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Three-dimensional male humanoid puppet: large head (part b) fits into body with jointed arms and skirt (part a), and a control rod (part c) with a long shaft that passes through the body and fits into the neck of the figure's head. The controlling rod (part d) from the figure's (right ?) arm has become detached, and the figure's left forearm, hand and controlling rod are missing. The figure has a light yellow face with black hair, eyebrows, eyelashes, moustache, and goatee. Headdress with Garuda Mungkur (short-tongued), three-tiered jamang; badong and sumping of light blue, red, gold, and yellow also present. Nose slightly blunt; moustache, sideburns, and black kendit. The body has a red and blue painted collar and a gold upper body. Skirt of brown, light grey-blue, and off-white batik pattern.

History Of Use

Javanese puppetry as an art form probably developed by the 11th century. The three-dimensional wooden wayang golek puppets of western Java, which are to be distinguished from the earlier and more sacred wayang kulit shadow plays puppets or other forms, appeared during the 16th century. Originally the plays depicted Javanese mythology, but after the Indian conquest of Java the Hindu epics, Ramayana and Mahabharata, were incorporated into the cycles, which comprise about 200 plays. An individual or group hires a dalang (puppet-master) to celebrate important occasions. The performances often last all night and are generally presented in three acts, with vocal and instrumental accompaniment. The individual plays vary widely in detail but usually involve conflict between good and evil. They serve a moral and religious purpose, and more recently, one of political commentary. Each puppet's character is represented by its appearance and placement onstage; protagonists with strong elements of good are placed to the right, antagonists of violent or evil nature to the left. The character portrayed by this puppet is the main figure of the play 'The Death of Karna', one of the cycles of the Pandawa plays and last of the great war series of the Mahabharata epic. It is a pokok play, sombre in tone and typified by violent action. Karna displays many of the qualities of a noble warrior, including the less desirable pride and temper. His nobility is exemplified by his refusal to be swayed during the great war. In 'The Death of Karna,' he is killed by his cousin; the scene is anxiously anticipated by audiences and although they are familiar with the plot, its tragic conclusion causes great grief. It is one of the most popular of the Pandawa plays.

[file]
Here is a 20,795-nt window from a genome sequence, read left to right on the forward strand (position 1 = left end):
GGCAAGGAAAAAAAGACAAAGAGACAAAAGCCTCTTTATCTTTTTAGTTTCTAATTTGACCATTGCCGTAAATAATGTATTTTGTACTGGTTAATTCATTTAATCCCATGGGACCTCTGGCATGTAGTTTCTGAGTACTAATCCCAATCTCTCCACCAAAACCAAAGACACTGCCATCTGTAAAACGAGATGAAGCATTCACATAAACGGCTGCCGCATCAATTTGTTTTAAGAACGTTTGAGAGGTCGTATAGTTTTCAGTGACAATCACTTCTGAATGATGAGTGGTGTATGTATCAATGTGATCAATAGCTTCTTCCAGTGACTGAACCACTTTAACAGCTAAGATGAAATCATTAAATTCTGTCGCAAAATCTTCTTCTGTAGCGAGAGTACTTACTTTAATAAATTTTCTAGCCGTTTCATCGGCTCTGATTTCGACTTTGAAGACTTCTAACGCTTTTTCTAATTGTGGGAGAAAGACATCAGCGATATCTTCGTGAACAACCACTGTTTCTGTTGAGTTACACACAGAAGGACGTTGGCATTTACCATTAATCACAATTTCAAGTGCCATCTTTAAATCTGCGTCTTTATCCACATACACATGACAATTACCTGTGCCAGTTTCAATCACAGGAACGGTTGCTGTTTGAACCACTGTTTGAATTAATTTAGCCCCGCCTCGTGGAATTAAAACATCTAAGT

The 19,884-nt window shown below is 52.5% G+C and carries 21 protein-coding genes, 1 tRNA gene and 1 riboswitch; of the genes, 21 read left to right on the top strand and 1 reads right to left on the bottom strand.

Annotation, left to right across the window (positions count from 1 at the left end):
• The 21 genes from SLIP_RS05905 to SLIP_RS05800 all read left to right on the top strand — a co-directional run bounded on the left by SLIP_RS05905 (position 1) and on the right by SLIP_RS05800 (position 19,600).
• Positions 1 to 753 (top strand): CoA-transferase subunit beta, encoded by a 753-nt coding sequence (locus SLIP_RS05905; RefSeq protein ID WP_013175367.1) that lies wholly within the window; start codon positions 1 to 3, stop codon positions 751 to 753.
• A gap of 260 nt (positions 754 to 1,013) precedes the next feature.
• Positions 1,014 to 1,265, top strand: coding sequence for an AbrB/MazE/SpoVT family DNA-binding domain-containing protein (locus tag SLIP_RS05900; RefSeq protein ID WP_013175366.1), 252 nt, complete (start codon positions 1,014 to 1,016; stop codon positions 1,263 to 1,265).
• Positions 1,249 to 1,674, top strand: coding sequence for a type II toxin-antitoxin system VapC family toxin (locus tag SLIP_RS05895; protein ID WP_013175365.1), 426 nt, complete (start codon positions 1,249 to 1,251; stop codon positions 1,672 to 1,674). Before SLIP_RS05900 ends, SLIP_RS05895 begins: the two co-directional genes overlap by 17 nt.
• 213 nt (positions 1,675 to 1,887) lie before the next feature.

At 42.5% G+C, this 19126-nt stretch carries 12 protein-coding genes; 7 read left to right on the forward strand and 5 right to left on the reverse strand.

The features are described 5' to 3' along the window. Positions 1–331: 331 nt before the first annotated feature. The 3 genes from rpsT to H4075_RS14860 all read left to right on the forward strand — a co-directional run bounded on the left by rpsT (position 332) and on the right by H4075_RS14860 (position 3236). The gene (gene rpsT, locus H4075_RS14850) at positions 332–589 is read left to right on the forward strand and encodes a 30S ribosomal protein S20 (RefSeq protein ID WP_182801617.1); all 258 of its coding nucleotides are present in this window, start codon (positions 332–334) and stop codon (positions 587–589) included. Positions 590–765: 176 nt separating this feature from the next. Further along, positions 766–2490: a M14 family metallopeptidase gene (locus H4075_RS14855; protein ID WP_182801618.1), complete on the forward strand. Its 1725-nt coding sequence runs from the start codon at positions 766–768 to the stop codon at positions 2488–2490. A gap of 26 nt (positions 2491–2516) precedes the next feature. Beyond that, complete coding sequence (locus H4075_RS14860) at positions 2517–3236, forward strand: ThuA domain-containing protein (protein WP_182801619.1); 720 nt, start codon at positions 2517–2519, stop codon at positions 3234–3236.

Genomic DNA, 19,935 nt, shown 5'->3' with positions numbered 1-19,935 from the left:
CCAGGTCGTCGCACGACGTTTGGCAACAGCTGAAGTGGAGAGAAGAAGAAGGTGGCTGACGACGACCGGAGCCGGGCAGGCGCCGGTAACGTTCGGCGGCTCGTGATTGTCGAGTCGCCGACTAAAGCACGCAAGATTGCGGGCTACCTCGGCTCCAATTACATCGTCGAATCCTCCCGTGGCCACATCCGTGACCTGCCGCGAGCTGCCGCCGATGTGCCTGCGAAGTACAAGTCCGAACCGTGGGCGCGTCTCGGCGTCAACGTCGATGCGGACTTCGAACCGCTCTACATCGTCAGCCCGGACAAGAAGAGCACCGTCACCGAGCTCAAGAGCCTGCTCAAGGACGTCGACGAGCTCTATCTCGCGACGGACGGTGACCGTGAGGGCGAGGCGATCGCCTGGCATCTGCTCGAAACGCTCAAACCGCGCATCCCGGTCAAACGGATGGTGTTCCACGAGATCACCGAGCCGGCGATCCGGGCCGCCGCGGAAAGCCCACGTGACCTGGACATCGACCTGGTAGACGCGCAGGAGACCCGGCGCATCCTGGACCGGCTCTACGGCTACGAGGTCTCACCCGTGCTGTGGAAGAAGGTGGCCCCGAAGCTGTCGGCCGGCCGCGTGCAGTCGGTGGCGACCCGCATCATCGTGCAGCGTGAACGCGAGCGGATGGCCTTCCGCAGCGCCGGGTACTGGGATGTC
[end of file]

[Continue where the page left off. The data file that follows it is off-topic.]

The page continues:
Cultural Context

Theatrical performance.

Iconographic Meaning

Clothing, particularly batiked skirt indicate wealth and nobility. Other features also show high position: jamang (diadem), sumping (ear ornament), and elaborate headdress, usually associated with gods and princes. Lowered gaze considered humble and reverent; a positive attribute. Yellow (or pale gold) face typically indicative of calm nature, although in this case it may be less than benevolent. Puppet identified as Karna, the son of the god, Surja, particularly by the distinctive arrangement of this headdress.

Item History

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